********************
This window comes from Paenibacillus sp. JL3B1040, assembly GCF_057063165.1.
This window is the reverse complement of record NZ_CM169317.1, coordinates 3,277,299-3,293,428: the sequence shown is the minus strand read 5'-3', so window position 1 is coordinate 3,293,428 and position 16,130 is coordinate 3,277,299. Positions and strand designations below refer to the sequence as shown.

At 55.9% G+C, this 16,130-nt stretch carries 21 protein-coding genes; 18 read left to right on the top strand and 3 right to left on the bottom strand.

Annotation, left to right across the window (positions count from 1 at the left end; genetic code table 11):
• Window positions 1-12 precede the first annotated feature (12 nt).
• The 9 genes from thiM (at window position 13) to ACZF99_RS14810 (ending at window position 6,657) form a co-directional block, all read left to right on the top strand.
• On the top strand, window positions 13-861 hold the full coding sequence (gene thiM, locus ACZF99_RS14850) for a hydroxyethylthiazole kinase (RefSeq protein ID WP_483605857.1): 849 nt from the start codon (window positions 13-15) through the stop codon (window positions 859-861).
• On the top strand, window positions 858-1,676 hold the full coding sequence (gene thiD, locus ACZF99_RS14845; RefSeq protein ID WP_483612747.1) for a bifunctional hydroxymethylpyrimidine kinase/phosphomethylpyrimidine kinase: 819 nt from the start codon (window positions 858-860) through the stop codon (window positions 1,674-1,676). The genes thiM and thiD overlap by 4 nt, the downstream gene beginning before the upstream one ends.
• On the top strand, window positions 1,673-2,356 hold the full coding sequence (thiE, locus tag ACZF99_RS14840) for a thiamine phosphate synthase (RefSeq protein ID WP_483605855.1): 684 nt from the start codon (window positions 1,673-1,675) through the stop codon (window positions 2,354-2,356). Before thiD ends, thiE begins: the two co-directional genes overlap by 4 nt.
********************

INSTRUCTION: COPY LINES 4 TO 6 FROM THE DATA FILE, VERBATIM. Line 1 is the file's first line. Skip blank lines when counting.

Annotation, left to right across the window (positions count from 1 at the left end; genetic code table 11):
• Window positions 1-12 precede the first annotated feature (12 nt).
• The 9 genes from thiM (at window position 13) to ACZF99_RS14810 (ending at window position 6,657) form a co-directional block, all read left to right on the top strand.